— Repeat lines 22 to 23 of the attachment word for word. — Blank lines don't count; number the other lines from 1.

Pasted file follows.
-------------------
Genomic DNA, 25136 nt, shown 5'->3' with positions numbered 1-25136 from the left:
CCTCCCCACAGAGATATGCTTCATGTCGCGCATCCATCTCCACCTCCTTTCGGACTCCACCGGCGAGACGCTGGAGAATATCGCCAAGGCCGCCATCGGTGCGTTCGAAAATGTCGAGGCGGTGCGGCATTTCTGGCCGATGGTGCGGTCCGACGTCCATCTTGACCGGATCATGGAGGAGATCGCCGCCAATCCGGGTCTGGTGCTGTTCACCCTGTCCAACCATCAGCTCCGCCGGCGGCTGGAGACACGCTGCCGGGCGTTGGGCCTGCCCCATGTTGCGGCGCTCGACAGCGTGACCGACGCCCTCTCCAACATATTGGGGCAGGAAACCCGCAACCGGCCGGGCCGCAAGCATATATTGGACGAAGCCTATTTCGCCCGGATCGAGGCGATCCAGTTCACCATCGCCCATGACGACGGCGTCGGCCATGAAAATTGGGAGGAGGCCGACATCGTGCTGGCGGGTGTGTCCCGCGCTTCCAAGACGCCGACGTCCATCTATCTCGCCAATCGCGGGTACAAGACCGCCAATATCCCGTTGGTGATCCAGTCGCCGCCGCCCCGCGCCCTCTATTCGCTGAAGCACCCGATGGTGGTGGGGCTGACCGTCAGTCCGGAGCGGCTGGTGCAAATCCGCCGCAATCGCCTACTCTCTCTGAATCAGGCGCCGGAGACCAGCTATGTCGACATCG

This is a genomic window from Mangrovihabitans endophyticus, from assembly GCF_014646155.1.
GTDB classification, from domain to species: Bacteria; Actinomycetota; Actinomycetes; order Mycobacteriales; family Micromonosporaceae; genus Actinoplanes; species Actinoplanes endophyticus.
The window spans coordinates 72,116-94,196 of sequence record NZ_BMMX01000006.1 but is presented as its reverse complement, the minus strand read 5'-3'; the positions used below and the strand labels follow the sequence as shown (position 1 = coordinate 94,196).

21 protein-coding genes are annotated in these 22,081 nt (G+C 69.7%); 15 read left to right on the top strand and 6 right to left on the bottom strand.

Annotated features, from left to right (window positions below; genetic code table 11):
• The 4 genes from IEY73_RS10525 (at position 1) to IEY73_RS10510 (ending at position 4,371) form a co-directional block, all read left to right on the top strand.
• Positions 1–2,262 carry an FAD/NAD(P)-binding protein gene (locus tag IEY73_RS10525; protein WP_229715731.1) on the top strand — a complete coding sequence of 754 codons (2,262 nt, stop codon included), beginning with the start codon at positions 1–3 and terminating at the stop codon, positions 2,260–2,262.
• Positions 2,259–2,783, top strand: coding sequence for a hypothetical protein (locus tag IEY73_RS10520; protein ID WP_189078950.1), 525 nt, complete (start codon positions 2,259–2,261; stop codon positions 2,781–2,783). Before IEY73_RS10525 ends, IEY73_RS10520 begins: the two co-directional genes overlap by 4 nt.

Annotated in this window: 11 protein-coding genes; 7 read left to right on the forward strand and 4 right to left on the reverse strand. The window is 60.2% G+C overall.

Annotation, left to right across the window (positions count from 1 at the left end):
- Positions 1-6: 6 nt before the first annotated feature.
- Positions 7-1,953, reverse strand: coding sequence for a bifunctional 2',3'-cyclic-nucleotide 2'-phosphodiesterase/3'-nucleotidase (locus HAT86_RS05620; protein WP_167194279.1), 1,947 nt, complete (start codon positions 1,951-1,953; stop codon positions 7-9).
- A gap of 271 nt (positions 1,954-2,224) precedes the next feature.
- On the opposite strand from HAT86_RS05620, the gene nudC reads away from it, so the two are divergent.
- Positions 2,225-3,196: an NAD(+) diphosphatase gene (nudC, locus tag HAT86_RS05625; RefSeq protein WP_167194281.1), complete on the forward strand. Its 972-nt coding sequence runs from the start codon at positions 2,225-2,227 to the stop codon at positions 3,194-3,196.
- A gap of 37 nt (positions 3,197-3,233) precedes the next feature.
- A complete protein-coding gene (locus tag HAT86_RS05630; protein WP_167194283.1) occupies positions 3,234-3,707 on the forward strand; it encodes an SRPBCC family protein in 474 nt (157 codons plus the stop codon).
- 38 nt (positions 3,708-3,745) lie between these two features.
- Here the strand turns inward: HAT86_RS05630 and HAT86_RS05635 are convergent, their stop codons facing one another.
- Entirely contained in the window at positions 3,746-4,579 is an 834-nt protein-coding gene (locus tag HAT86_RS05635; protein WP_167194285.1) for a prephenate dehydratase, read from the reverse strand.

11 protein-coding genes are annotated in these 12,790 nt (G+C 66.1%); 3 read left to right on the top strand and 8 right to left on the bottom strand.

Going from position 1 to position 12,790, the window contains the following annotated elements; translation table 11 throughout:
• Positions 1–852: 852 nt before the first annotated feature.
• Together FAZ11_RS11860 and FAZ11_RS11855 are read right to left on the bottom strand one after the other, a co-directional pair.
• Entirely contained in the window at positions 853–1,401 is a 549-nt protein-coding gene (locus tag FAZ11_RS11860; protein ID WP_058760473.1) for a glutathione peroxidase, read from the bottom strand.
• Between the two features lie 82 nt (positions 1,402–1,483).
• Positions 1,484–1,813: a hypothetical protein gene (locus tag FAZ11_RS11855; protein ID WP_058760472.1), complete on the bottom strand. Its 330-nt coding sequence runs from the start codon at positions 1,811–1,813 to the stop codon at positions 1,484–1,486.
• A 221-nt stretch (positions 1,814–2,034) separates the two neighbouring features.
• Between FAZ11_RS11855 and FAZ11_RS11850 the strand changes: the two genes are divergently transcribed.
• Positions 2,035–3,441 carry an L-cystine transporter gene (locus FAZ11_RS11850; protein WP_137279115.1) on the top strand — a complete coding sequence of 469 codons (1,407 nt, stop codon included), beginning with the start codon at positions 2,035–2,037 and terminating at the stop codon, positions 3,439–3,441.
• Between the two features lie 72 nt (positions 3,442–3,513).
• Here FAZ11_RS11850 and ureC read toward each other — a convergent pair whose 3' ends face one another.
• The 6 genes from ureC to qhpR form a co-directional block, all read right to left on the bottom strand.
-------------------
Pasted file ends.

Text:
- Entirely contained in the window at positions 3,746-4,579 is an 834-nt protein-coding gene (locus tag HAT86_RS05635; protein WP_167194285.1) for a prephenate dehydratase, read from the reverse strand.

11 protein-coding genes are annotated in these 12,790 nt (G+C 66.1%); 3 read left to right on the top strand and 8 right to left on the bottom strand.